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DULUTH — A notoriously dilapidated downtown Duluth building — once stately turn-of-the-century townhomes — could see new life under a proposal from a local developer and restaurateur.

Pastoret Terrace, its fate tied up in multiple court cases in recent years, would become short-term vacation rentals if Rod Raymond succeeds in financing the estimated $13 million project.

Pastoret and the adjoining Paul Robeson Ballroom at 1st Street and 2nd Avenue E. were most recently home to the Kozy Bar and apartments. Several fires have destroyed much of the property, designed by renowned architect Oliver Traphagen and considered part of Duluth's Commercial Historic District, on the National Register of Historic Places.

"There is a responsibility for some of these works of art," Raymond said. "Whether I do it or not doesn't matter. What matters is we save this building."

Pastoret Terrace has been owned by the Duluth Economic Development Authority since 2016. That's when the city agency acquired the property when previous owner Eric Ringsred forfeited it after failing to pay taxes. In 2018, Ringsred and Respect Starts Here, a Duluth preservation group, filed a lawsuit seeking a stop to the city's demolition plans for the 1887-era Romanesque Revival building.

The Pastoret Terrace with a collapsed roof in 2020.
The Pastoret Terrace with a collapsed roof in 2020.

LHB, Inc.

The city argued that the buildings are blighted safety concerns, while Ringsred said officials didn't consider demolition alternatives. A St. Louis County judge sided with the city, but the Minnesota Court of Appeals overturned his ruling in 2020, ordering the city to make repairs to prevent further deterioration.

A fire later in the year prompted the city to ask the judge to allow the building to be partially torn down. The judge instead ordered the property stabilized, and a trial that would have determined whether the building would come down was set for early July. Both the city and Respect Starts Here agreed to a six-month pause while Raymond explores development, said Miles Ringsred, the attorney representing the preservation group and his father, Eric.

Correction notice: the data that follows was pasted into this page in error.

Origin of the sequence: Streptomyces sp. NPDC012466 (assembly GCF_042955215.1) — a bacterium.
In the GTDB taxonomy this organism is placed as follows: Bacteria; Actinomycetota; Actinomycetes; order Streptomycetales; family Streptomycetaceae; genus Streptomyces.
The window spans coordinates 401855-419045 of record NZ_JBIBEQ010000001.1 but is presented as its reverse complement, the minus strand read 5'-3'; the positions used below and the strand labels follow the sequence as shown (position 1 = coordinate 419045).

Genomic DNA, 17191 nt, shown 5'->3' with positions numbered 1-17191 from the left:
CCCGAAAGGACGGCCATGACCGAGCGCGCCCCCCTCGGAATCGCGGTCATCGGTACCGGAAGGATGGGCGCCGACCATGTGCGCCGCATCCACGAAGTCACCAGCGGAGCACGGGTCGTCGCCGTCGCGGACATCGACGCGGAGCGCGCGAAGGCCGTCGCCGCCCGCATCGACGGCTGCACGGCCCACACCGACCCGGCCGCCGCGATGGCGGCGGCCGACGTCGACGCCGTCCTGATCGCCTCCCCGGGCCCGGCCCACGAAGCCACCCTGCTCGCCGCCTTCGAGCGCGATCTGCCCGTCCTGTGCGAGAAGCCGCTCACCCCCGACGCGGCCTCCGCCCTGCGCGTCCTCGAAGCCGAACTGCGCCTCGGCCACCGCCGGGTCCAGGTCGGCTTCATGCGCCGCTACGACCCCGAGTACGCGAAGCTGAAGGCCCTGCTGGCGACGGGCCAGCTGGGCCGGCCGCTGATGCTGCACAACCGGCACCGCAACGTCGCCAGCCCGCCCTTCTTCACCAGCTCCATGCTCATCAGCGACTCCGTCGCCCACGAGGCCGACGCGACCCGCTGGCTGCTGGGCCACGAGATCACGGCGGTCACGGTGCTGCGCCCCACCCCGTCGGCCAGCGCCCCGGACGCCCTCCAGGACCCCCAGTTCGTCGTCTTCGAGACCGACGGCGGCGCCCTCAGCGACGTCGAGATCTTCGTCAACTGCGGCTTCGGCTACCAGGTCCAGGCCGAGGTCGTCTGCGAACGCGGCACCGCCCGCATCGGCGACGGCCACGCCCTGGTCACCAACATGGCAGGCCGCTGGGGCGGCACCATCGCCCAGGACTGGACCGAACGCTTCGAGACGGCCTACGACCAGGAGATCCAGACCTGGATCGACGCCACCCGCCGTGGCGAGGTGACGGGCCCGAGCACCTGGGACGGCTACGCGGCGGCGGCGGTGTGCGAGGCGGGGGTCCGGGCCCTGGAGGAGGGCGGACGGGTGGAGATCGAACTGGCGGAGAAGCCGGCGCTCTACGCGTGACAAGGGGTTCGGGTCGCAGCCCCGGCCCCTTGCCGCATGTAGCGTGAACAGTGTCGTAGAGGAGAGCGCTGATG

"They are very hopeful that Rod's project will be able to move forward," Miles Ringsred said. "A property with this much significance, this much beauty, can really be the catalyst for development in that neighborhood. … But time is not on the building's side."

Raymond, whose restoration projects include Duluth's Old City Hall, completed with the help of state historic tax credits, hopes to build 21 rental units with kitchenettes while retaining the historic brick exterior. He's still contemplating plans for the ballroom space but said a Black history museum to complement the Clayton Jackson McGhie Memorial across the street is an idea. A masonry expert says the exterior can be saved and estimates the work at less than $1 million, Raymond said. But the sunset of the state's historic structure tax credit program this summer means he'll be asking for government grants and other tax breaks.

If his project comes to fruition, Raymond thinks it would revive the rundown First Street corridor, much the way western Duluth's Lincoln Park neighborhood has been filled with restaurants, tony shops and craft beer.

"It could be a really good business model," said Raymond, who owns the Oliver Inn, Endion Inn and Fitger's Brewhouse, among others.

Pastoret Terrace was originally built as six luxury townhomes. The former Kozy Bar was established in 1960, and 50 apartments had been constructed by the time a major fire occurred in 2010. In recent years, several proposals for the property, including one from Raymond, have been rejected by the city. City documents say the roof on a portion of the Pastoret building is collapsed and open to the elements, and some of the structure is unstable.

City spokesman Phil Jents said the city had no comment on the plans because of the ongoing litigation and the pending request for proposals.